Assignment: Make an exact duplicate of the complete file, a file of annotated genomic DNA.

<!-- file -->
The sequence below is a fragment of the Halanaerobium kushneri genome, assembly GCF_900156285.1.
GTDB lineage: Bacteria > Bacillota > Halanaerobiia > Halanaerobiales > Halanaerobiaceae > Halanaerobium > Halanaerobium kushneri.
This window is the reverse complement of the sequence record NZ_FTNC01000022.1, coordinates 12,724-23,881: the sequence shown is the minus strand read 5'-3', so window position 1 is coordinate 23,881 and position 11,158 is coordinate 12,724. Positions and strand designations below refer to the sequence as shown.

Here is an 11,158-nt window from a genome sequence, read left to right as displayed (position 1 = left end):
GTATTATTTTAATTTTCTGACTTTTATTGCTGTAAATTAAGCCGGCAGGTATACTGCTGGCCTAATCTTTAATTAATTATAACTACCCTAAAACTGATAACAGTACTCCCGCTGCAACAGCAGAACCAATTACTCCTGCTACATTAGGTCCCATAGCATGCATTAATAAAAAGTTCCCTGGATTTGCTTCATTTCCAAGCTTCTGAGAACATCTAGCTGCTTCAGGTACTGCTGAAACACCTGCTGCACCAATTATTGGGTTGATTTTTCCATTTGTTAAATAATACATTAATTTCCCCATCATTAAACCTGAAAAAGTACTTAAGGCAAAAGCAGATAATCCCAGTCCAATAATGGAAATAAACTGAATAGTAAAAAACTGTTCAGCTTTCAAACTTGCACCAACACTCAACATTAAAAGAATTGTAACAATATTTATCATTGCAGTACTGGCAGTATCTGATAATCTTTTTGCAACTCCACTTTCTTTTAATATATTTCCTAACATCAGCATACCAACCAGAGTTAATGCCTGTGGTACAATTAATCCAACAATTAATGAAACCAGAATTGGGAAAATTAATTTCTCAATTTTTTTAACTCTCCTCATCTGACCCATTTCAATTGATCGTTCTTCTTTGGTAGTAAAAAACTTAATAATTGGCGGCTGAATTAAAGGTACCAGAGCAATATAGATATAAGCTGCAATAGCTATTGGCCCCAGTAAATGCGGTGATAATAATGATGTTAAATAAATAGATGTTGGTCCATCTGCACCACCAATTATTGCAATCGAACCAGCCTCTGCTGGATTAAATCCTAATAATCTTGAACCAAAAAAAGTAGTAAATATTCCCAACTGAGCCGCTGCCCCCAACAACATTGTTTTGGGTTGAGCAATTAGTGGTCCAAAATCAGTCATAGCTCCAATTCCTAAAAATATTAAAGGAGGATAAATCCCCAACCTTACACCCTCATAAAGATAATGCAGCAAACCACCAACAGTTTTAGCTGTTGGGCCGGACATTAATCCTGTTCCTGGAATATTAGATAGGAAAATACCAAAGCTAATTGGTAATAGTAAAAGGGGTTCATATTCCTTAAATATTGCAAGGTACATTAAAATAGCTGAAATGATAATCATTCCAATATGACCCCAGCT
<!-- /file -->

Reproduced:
The sequence below is a fragment of the Halanaerobium kushneri genome, assembly GCF_900156285.1.
GTDB lineage: Bacteria > Bacillota > Halanaerobiia > Halanaerobiales > Halanaerobiaceae > Halanaerobium > Halanaerobium kushneri.
This window is the reverse complement of the sequence record NZ_FTNC01000022.1, coordinates 12,724-23,881: the sequence shown is the minus strand read 5'-3', so window position 1 is coordinate 23,881 and position 11,158 is coordinate 12,724. Positions and strand designations below refer to the sequence as shown.

Here is an 11,158-nt window from a genome sequence, read left to right as displayed (position 1 = left end):
GTATTATTTTAATTTTCTGACTTTTATTGCTGTAAATTAAGCCGGCAGGTATACTGCTGGCCTAATCTTTAATTAATTATAACTACCCTAAAACTGATAACAGTACTCCCGCTGCAACAGCAGAACCAATTACTCCTGCTACATTAGGTCCCATAGCATGCATTAATAAAAAGTTCCCTGGATTTGCTTCATTTCCAAGCTTCTGAGAACATCTAGCTGCTTCAGGTACTGCTGAAACACCTGCTGCACCAATTATTGGGTTGATTTTTCCATTTGTTAAATAATACATTAATTTCCCCATCATTAAACCTGAAAAAGTACTTAAGGCAAAAGCAGATAATCCCAGTCCAATAATGGAAATAAACTGAATAGTAAAAAACTGTTCAGCTTTCAAACTTGCACCAACACTCAACATTAAAAGAATTGTAACAATATTTATCATTGCAGTACTGGCAGTATCTGATAATCTTTTTGCAACTCCACTTTCTTTTAATATATTTCCTAACATCAGCATACCAACCAGAGTTAATGCCTGTGGTACAATTAATCCAACAATTAATGAAACCAGAATTGGGAAAATTAATTTCTCAATTTTTTTAACTCTCCTCATCTGACCCATTTCAATTGATCGTTCTTCTTTGGTAGTAAAAAACTTAATAATTGGCGGCTGAATTAAAGGTACCAGAGCAATATAGATATAAGCTGCAATAGCTATTGGCCCCAGTAAATGCGGTGATAATAATGATGTTAAATAAATAGATGTTGGTCCATCTGCACCACCAATTATTGCAATCGAACCAGCCTCTGCTGGATTAAATCCTAATAATCTTGAACCAAAAAAAGTAGTAAATATTCCCAACTGAGCCGCTGCCCCCAACAACATTGTTTTGGGTTGAGCAATTAGTGGTCCAAAATCAGTCATAGCTCCAATTCCTAAAAATATTAAAGGAGGATAAATCCCCAACCTTACACCCTCATAAAGATAATGCAGCAAACCACCAACAGTTTTAGCTGTTGGGCCGGACATTAATCCTGTTCCTGGAATATTAGATAGGAAAATACCAAAGCTAATTGGTAATAGTAAAAGGGGTTCATATTCCTTAAATATTGCAAGGTACATTAAAATAGCTGAAATGATAATCATTCCAATATGACCCCAGCT